- Decision Making: Based on the EIA report, application, and public consultation process, the regulatory authority will decide whether to approve, reject, or request modifications to the project proposal. The decision may be based on environmental, social, economic, and other factors and compliance with relevant laws and regulations.
- Post Decision: Once a decision has been made, the project can proceed with implementation, subject to any conditions or requirements specified in the approval. The regulatory authority will typically monitor the project to ensure compliance with the approval conditions and any environmental management plans that have been developed.
Regulations Governing Environmental Impact Assessment
Environmental Impact Assessment (EIA) in India is governed by several regulations, laws, and guidelines as follows:
- Environmental Impact Assessment Notification, 2006: This is India’s primary legal framework for EIA. The notification lays down the procedures and guidelines for conducting EIA studies and obtaining environmental clearance for projects that are likely to have significant environmental impacts. The provision of this notification has been amended time and again to provide for changing requirements for industries and projects today and compliance to any updated regulations w.r.t impact assessment before starting the process.
- The Water (Prevention and Control of Pollution) Act, of 1974 provides for the prevention and control of water pollution. It requires industries and other establishments to obtain consent to establish and operate from the concerned State Pollution Control Board.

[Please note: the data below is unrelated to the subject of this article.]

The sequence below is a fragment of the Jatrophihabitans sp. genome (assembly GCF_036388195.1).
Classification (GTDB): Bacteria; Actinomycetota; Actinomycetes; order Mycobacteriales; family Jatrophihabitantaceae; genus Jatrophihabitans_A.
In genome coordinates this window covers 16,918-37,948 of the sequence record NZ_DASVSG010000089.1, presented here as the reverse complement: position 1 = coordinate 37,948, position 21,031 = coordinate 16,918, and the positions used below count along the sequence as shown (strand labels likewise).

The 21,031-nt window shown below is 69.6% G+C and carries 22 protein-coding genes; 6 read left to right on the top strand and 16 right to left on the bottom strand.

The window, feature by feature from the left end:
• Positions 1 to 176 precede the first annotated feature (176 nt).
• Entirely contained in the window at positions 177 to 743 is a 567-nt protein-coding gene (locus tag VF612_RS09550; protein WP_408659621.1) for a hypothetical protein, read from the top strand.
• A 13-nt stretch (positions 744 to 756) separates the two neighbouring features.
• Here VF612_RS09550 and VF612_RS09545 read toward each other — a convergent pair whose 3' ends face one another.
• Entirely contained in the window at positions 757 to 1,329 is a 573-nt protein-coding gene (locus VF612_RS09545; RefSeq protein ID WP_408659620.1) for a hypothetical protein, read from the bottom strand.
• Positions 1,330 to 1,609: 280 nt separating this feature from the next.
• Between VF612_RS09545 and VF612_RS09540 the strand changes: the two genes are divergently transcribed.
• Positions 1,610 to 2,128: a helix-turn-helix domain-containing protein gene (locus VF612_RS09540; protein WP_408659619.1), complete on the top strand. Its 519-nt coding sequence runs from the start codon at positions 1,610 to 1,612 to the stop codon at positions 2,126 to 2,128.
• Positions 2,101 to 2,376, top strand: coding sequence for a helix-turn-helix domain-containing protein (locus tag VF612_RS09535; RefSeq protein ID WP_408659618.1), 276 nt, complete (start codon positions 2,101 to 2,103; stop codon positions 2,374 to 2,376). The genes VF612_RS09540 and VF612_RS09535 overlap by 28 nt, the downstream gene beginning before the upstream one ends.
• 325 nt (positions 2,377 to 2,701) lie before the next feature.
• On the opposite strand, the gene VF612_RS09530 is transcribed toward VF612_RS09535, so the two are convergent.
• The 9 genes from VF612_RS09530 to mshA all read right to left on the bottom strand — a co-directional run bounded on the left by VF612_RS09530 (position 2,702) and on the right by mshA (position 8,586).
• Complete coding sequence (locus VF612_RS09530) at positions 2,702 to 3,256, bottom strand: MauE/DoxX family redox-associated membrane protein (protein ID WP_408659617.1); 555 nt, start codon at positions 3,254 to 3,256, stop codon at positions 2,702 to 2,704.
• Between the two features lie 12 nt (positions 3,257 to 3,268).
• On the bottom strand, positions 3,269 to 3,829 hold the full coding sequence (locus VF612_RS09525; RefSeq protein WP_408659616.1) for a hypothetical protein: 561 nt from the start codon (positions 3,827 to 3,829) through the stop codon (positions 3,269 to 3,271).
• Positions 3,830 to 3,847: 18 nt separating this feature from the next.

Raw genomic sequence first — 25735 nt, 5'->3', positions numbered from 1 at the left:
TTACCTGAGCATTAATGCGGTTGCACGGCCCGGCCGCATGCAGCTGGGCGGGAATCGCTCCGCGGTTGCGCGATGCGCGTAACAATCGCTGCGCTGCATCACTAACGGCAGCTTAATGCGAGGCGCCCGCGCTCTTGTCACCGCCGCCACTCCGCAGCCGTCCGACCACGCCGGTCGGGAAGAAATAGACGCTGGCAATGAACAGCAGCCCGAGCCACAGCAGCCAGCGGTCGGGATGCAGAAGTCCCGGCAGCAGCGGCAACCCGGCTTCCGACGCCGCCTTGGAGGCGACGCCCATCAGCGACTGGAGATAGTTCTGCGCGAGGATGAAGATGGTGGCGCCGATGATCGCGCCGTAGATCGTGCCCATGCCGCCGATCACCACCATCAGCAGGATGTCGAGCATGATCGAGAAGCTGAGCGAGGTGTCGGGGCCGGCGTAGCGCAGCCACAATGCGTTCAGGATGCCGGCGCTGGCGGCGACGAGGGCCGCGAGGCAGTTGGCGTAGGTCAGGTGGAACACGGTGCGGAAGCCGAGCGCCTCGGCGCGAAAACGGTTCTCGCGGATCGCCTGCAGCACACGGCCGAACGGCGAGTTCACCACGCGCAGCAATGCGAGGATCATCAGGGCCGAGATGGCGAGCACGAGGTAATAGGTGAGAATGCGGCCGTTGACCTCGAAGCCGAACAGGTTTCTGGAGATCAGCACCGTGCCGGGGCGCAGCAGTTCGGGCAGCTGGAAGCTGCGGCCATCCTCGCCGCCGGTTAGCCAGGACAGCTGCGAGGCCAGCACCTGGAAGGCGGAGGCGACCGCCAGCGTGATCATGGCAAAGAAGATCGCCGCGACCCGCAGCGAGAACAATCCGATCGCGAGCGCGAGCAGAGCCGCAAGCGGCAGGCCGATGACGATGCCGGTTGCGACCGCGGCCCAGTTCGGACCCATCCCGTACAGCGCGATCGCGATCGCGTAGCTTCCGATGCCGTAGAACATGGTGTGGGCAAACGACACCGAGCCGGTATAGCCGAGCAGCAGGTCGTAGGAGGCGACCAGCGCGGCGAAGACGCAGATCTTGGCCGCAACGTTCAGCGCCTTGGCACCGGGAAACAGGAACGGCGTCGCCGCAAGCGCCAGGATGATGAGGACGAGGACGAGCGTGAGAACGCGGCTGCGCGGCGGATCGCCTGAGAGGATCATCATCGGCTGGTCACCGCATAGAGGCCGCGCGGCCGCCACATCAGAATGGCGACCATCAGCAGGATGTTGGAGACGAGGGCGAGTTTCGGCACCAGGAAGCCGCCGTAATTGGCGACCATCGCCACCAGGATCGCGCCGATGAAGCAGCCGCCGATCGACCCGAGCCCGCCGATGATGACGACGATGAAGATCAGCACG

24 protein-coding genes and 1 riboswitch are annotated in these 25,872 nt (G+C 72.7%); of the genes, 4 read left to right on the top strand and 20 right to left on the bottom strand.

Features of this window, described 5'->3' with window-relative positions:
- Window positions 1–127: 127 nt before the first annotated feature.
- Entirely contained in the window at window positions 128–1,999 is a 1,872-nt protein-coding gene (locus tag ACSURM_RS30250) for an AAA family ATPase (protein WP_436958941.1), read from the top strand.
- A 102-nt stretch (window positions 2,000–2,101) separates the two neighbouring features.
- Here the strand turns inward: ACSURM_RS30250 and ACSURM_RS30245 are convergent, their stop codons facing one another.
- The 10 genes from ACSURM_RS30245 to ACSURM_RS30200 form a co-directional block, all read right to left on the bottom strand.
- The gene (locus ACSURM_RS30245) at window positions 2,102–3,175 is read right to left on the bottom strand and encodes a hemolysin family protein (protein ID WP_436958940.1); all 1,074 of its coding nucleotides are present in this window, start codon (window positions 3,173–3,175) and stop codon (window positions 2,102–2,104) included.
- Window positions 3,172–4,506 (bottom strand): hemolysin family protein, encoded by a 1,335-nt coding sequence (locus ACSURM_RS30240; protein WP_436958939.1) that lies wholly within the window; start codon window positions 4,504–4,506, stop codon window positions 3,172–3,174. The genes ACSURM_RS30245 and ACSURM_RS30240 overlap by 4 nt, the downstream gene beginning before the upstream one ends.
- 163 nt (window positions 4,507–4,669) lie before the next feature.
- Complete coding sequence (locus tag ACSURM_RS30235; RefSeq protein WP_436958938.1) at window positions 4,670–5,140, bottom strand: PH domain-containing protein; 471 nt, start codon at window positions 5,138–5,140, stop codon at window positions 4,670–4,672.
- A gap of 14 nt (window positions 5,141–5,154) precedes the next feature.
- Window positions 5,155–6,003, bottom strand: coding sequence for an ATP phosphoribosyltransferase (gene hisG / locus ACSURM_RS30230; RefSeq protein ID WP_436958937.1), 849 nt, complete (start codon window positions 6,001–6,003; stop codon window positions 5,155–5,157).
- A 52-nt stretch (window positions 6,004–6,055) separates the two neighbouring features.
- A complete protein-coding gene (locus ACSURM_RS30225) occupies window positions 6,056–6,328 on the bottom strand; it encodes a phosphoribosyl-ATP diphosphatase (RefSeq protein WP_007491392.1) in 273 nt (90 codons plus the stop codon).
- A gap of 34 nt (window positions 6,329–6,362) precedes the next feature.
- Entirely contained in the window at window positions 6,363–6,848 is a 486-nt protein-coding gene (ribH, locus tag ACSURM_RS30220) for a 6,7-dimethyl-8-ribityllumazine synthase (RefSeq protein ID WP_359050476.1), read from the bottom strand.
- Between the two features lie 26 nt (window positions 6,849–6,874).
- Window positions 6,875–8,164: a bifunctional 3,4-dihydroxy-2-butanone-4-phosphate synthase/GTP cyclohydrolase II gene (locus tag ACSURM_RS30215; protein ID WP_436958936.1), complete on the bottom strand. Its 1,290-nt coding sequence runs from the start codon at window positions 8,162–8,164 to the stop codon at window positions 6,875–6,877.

- The Air (Prevention and Control of Pollution) Act, 1981, provides for the prevention and control of air pollution and requires industries and other establishments to obtain consent to operate from the State Pollution Control Board.
- The Forest (Conservation) Act, 1980: This act provides for the conservation of forests and prohibits the diversion of forest land for non-forestry purposes without the prior approval of the Central Government.
- The National Green Tribunal Act, 2010: This act establishes the National Green Tribunal (NGT), which is responsible for hearing and disposing of environmental protection and conservation cases.
- The Coastal Regulation Zone Notification, 2011: This notification regulates development activities in the Coastal Regulation Zone and requires projects in these areas to obtain clearance from the Ministry of Environment, Forest and Climate Change.
Once a development project is given environment clearance after the approval of the EIA/EMP by the MoEF/ SEIAA, the project must be able to function as per the conditions stipulated, which have to be strictly monitored and implemented. The EIA process aims to ensure that development projects are implemented sustainably and responsibly, considering potential impacts and identifying measures to mitigate or avoid any negative effects. It is always recommended to consult with experts or professionals in this field while conducting Environment Impact Assessment to get a hassle-free experience.